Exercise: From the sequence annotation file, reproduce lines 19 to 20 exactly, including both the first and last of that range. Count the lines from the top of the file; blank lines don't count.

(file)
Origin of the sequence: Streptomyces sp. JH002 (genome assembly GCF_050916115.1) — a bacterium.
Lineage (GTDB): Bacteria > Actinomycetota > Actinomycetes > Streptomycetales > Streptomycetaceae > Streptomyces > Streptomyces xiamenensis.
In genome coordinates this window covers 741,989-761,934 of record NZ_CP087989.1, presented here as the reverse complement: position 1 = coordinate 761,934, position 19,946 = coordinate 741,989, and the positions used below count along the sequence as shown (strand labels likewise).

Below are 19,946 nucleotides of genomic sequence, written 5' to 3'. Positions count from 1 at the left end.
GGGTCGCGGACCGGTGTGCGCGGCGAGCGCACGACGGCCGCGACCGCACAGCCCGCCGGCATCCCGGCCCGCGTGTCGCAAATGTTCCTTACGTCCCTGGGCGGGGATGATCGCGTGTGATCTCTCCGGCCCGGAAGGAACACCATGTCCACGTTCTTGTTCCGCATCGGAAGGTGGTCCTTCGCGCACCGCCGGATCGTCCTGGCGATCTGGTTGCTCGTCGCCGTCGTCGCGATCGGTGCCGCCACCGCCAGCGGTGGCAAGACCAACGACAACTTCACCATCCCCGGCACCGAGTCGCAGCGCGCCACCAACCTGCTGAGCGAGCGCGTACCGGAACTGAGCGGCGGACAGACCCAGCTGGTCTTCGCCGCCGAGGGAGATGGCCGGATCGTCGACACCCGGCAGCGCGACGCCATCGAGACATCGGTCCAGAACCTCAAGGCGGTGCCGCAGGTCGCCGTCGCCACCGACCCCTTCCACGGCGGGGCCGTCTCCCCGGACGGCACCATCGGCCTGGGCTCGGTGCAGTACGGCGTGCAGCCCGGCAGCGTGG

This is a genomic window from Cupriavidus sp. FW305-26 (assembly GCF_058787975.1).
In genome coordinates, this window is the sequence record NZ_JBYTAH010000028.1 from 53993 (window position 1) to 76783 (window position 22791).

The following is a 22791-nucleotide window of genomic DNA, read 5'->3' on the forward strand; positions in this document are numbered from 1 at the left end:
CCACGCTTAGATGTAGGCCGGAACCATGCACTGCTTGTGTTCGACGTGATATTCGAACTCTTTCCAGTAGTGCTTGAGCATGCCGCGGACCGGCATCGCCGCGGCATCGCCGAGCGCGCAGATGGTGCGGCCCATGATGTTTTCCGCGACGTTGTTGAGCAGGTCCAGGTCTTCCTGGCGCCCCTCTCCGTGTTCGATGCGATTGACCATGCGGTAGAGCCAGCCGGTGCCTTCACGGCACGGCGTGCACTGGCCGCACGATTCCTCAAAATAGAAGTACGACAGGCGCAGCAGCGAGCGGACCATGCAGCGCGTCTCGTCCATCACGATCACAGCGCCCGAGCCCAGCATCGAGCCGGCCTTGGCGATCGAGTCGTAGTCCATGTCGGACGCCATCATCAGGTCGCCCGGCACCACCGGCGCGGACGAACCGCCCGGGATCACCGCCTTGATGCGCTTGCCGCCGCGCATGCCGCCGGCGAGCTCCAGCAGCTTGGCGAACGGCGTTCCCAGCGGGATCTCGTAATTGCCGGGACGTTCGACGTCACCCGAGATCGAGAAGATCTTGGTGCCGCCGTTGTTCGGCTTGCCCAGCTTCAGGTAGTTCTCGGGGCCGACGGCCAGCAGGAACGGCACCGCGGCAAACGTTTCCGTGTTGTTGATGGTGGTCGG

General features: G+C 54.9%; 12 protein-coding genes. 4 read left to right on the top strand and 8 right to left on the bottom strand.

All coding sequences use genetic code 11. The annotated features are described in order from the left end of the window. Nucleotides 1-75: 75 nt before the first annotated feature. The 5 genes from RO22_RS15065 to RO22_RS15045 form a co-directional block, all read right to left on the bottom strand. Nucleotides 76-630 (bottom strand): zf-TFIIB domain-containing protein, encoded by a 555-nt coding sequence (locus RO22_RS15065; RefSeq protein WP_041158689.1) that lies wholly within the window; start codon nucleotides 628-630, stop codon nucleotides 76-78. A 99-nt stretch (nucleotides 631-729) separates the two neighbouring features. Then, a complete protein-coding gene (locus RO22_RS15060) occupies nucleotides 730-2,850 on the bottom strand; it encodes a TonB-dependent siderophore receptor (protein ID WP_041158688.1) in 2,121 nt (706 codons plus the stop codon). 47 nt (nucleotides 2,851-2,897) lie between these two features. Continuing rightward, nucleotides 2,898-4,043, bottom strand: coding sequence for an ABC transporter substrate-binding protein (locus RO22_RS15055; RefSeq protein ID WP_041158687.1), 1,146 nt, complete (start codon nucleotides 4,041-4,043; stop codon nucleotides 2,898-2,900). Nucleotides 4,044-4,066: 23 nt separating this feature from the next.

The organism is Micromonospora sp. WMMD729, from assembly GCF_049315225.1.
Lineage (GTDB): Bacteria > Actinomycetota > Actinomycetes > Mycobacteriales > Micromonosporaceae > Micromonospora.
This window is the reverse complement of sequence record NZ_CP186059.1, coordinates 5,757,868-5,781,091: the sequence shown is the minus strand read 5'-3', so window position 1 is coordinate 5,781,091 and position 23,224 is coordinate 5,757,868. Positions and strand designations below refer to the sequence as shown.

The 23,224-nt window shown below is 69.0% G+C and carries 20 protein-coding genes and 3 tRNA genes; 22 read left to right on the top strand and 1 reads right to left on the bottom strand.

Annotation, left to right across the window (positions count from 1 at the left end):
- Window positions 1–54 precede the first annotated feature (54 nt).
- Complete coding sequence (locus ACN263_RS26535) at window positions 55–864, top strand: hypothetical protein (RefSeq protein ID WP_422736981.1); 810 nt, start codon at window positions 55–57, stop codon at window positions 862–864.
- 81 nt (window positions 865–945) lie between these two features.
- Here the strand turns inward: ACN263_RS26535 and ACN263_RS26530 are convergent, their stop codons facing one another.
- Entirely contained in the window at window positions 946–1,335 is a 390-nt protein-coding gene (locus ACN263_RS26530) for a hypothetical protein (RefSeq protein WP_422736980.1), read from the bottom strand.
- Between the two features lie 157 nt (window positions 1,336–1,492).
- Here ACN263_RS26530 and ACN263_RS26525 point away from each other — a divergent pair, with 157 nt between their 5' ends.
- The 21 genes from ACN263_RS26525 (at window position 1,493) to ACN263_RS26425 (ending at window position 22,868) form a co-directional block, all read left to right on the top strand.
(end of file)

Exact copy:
- 81 nt (window positions 865–945) lie between these two features.
- Here the strand turns inward: ACN263_RS26535 and ACN263_RS26530 are convergent, their stop codons facing one another.